To be honest, she shocked me. She told me about how scabies spread like wildfire among the residents of a home she began her career in and how some staff members contracted the mite infestation. I’ll not even go into norovirus infections that sweep through medical treatment facilities…

    Medical professionals, please, please, please, wash your hands, dammit! Twice, I chased a physician away from me until said professional washed his lunch hooks. More, nursing staff.

    Now, a bit of personal Hx.
    For the past three years, I’ve had zero medical care. Couldn’t afford it on a budget of zero. I wasn’t about to deprive my diabetic wife of food, just to see a physician once per month. Our local clinics are overflowed and underfunded. So, nothing for me.
    My Hx is, hypertension, hypercholesterolemia (triglycerides are, erm, lordly), family Hx of cancer, vascular disease (stroke and coronary, largely coronary), diabetes (I’m an exception in the family, as I’m over 50 and not diabetic, but I also am watching my weight (whenever I look down)), some suggestions of rheumatoid issues and osteoarthritis. I added it, in detail, on the medical Hx form, as well as an honest cigarette consumption, caffeine consumption and alcohol consumption (we’ll suffice it to say, it’s lordly, as my tolerance for CNS depressants is legendary). I did forget to add a heat stroke, but mentioned it when doctor was speaking with me, quite early on, as I noted foamy urine after a heat stroke and labstix showed the unwanted, but expected protein and I noted PVC’s and QT stretching that did not exist before the heat stroke.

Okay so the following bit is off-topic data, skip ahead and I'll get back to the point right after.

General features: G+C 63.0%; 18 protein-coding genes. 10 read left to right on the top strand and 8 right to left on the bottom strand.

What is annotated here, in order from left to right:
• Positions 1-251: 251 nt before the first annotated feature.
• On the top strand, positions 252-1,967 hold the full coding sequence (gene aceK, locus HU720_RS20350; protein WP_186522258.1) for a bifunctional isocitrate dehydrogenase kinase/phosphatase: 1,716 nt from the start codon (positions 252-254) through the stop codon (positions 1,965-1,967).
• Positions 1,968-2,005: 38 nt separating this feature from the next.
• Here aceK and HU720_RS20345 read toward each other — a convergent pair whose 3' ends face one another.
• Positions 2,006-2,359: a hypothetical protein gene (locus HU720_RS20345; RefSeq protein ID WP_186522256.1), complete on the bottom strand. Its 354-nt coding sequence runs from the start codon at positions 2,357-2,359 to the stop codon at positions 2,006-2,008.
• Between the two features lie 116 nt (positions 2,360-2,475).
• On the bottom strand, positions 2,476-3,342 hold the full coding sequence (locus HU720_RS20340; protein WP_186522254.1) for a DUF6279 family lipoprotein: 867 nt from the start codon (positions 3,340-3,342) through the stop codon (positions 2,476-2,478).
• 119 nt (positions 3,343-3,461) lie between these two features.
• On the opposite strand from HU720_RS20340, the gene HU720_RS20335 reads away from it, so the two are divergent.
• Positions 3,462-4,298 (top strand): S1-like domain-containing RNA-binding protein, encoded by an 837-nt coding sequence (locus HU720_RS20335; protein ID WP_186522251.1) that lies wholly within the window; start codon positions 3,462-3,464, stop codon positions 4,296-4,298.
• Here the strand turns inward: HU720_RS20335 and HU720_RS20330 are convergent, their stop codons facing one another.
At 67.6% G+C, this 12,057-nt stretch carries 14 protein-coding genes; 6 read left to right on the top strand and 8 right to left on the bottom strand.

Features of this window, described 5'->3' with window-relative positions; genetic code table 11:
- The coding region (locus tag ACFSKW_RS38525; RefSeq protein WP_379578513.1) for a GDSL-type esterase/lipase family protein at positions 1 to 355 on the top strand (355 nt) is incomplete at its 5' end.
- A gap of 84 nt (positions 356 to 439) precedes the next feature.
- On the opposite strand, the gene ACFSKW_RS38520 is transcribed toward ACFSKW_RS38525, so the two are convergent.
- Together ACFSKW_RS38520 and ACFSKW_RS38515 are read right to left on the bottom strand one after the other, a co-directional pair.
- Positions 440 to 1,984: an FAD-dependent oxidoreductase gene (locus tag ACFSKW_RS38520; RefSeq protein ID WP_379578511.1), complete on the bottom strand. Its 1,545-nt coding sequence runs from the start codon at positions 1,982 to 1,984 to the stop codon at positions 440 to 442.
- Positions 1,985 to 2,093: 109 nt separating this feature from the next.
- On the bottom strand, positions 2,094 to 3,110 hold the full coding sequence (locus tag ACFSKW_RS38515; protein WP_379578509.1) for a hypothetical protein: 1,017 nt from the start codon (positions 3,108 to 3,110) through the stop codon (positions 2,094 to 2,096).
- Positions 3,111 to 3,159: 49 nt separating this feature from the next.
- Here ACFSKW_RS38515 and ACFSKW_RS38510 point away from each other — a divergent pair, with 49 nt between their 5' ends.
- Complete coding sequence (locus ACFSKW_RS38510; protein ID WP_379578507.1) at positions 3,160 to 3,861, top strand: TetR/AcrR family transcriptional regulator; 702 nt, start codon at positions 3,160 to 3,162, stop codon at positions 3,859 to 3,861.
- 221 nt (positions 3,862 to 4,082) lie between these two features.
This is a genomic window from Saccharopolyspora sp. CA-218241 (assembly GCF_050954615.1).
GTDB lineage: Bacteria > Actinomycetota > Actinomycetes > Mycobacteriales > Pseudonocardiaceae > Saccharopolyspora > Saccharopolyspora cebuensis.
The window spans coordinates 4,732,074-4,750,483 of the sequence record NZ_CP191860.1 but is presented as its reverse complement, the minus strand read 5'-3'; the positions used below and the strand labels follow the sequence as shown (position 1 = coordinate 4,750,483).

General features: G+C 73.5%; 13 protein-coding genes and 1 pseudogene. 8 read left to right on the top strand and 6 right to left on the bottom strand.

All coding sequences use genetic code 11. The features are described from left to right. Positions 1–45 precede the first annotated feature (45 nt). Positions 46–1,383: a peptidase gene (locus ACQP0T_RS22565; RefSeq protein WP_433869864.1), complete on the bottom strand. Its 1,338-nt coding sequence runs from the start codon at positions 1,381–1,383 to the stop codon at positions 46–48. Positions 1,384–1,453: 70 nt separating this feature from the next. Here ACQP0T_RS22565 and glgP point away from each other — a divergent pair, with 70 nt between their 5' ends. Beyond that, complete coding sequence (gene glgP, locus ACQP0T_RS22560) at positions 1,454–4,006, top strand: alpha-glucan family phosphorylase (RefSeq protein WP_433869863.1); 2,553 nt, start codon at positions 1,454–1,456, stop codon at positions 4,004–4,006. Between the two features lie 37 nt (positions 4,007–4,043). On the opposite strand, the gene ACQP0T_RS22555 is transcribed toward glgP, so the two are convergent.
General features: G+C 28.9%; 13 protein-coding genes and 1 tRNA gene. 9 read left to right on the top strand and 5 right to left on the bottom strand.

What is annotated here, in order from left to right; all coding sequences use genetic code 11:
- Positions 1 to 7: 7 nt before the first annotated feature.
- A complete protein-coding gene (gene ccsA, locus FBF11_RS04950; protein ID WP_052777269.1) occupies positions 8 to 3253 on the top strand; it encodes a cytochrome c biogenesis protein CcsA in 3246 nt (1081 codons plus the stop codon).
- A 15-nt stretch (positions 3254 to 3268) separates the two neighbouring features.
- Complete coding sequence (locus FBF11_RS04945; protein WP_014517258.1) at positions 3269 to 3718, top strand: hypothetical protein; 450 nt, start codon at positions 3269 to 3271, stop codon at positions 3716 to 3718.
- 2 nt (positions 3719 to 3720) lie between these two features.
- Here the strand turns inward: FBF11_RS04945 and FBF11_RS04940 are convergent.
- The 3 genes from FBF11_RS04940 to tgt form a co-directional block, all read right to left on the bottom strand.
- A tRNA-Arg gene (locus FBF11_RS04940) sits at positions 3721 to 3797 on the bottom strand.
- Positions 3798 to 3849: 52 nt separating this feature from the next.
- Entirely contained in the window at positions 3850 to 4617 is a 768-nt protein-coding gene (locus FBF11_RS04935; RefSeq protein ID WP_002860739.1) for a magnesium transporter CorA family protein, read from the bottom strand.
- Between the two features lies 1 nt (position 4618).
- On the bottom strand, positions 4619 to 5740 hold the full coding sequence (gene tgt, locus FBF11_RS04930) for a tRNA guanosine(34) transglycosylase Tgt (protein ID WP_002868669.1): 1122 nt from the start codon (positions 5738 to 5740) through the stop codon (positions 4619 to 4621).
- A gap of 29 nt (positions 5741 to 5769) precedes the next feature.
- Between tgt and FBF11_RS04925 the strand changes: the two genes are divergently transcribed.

I’m lucky, it could’ve fried my liver, kidneys and brain. So, a bit of kidney, a bit of heart, who knows what of brain is a good trade-off over sloppiness in not bringing water while driving to the base in a Persian Gulf summer with broken air conditioning (there were no air conditioned showrooms to wait in, you’d wait in the heat for the air conditioner to be fixed, so since fall was coming, I elected to wait until it cooled to a hundred degrees.
    Regrettably, I got sloppy and forgot to bring water, for the first time in five years.